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Fertig gives high school sidelines a try

For the first time since 1982 Ñ and for the first time ever at the high school level Ñ Craig Fertig is coaching football.

The one-time Oregon State coach, an assistant for John McKay and the Tampa Bay Buccaneers in the early '80s, has accepted the head coaching job at Estancia High in Costa Mesa, Calif.

Fertig, 60, was 8-36-1 at OSU from 1976-79. After stints as an assistant athletic director at Southern Cal and Cal-Irvine, Fertig had been working in the administrative office at USC. He also was a TV analyst for Trojan games.

Fertig's path to Estancia is reminiscent of how Dennis Erickson became the coach at OSU.

'We were having Christmas dinner at my son's house, and his wife teaches at Estancia,' Fertig says. 'She mentioned the football coach was fired Ñ they were 1-19 the previous two seasons. Not long after that, the principal called me and asked if I could help him select a coach. After I made a list of candidates, I looked at it and said, 'You're better than any of these guys.'

'So I called the principal and told him I was the man for the job. And he said, 'I was hoping you were going to say that.' '

Fertig says the challenge has recharged his batteries.

'I'm pretty excited,' he says. '(Former SC tailback) Charlie White asked me, 'Aren't you going about this backward?' But I've always thought the best coaching goes on in high school. It's like getting a pound of clay and molding a football player.'

• The high school basketball player of the year in Arizona this year is Ryan Toolson, a 6-2 guard from Gilbert High who averaged 18 points, shot 58 percent from the floor É and happens to be the nephew of Danny Ainge.

'As mature a high school player as I have seen,' Ainge says. 'He is very patient. Except for big guys inside, I have never seen a guard shoot that high a percentage. He is a very efficient, high-percentage shooter.'

Toolson has signed a letter of intent with Utah Valley State, which is making the transition from junior college to NCAA Division I ranks next season. Oregon State assistant Jeff Reinert once coached there. Beaver signee Jim Hanchett played there last season, and Portland State big man Seth Scott also came from there.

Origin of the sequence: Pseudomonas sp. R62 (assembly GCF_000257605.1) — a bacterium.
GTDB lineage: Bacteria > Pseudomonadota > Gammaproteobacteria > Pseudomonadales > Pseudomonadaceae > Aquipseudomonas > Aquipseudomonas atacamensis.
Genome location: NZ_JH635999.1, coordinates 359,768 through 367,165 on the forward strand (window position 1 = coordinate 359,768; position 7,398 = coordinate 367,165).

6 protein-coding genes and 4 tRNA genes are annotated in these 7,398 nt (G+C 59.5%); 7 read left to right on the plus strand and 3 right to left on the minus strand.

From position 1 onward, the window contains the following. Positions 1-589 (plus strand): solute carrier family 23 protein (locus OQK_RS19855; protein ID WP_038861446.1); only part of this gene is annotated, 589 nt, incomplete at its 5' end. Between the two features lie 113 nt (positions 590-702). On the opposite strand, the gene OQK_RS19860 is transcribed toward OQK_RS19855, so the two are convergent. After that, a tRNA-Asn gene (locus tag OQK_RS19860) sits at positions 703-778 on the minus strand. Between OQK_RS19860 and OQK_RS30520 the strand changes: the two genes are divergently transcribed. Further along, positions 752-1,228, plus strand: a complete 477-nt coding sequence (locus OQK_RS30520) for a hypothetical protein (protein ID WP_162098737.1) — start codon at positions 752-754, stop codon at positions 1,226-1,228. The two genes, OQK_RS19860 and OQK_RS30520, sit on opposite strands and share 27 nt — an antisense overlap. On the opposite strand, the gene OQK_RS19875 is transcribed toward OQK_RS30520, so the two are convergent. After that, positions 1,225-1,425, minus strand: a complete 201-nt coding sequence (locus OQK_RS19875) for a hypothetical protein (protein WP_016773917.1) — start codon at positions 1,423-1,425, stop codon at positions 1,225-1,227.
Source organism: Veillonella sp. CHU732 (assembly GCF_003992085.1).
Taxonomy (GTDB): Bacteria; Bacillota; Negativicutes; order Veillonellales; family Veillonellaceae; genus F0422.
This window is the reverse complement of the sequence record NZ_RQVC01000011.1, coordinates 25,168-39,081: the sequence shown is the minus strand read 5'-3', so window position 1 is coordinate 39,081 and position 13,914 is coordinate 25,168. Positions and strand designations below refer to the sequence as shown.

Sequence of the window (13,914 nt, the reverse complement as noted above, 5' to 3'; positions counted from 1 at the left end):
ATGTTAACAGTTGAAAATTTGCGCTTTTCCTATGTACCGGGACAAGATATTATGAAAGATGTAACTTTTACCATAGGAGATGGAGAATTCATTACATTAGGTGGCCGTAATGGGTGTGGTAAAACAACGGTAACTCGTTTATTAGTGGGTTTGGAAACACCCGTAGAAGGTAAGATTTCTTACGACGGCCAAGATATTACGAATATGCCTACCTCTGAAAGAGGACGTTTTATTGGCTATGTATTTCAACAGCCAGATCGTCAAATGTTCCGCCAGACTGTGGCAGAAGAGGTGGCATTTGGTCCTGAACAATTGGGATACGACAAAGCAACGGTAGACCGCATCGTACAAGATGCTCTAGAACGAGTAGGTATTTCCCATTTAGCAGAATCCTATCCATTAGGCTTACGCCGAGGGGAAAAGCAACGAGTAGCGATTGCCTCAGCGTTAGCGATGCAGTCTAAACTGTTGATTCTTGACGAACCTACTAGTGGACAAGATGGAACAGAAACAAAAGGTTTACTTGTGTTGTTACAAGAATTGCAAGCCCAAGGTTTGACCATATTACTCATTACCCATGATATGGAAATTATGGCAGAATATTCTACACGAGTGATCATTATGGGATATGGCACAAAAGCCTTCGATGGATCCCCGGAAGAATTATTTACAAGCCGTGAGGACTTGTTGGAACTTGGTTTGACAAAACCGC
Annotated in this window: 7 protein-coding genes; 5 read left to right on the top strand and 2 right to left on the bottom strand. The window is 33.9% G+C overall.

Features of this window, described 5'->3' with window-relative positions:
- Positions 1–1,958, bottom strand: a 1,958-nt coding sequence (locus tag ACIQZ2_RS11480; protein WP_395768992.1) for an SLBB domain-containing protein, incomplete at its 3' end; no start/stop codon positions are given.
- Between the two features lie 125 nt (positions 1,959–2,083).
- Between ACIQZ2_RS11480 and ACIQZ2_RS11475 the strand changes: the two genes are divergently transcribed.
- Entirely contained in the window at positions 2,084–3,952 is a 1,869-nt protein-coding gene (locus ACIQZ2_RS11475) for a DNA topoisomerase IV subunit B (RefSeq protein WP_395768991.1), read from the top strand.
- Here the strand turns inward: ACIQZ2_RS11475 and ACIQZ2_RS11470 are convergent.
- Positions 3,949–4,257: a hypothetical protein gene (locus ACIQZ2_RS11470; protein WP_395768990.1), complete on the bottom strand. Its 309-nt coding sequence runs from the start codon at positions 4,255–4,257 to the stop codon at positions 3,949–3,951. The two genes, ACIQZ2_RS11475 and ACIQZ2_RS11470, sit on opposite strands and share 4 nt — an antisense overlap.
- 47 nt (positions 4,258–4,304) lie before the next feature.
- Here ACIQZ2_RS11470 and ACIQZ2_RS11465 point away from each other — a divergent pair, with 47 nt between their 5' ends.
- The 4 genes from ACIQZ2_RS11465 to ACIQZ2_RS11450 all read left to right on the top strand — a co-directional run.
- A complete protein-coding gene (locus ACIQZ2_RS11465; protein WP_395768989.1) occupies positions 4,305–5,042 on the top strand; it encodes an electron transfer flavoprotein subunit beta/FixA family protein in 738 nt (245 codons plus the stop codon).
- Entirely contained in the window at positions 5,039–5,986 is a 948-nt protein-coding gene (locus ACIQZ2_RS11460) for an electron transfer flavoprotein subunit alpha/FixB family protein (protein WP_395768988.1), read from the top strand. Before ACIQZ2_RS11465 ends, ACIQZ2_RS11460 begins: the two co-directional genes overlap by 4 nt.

• Tonya Harding will fight Alejandra Lopez of Tulsa, Okla., in a super bantamweight bout tonight in Tulsa. The 5-5, 110-pound Lopez will be making her pro debut. Harding is 1-1 after scoring a unanimous decision over Shannon Birmingham March 15 in Gulfport, Miss.

'Tonya calmed down and fought a smart fight against (Birmingham),' trainer Jeff Hargis says of the Vancouver resident. 'I'm hoping this fight goes the same way Ñ that she takes her time and does what she has learned to do in the ring.'

Hargis says Harding's next two fights will be May 2 in Tulsa and May 9 in Iowa.

• Free is a very good price, and that is what it will cost fans to watch Portland State softball games this spring.

Coach Teri Mariani's team had been expected to generate nearly $3,000 in ticket sales to meet her budget, with tickets for the Vikings' double-headers priced at $8. Showing ingenuity, Mariani found seven sponsors at $500 each, exceeding her revenue goal and allowing her to make the games free for all.

Portland State is one of the favorites in the Pacific Coast Softball Conference. 'I wanted to maximize our crowd size in those conference games,' says Mariani, who begins her 27th season with more than 600 career victories. 'I was trying to see how I could ensure good crowds, and free is a good draw.'

The Vikings' home opener is at 2 p.m. Saturday against Seattle University at Erv Lind Stadium. On a balanced PSU team, freshman right-hander Michelle Hext and junior shortstop Erin Stokey already have won conference player of the week honors.

•ÊSomething you don't see every day in the NBA: Dallas Mavericks guard Tariq Abdul-Wahad, in town for tonight's game against the Trail Blazers, took some 20 children from Doernbecher Children's Hospital Pediatric Hematology/Oncology division on a private tour of the Portland Art Museum on Thursday night. Abdul-Wahad, who is close to receiving an art history degree from San Jose State, gives these kinds of tours across the country during basketball season. At the end of every tour, the first French-born and -raised player in the NBA gives each child an age-appropriate art book.

Contact Kerry Eggers at This email address is being protected from spambots. You need JavaScript enabled to view it. .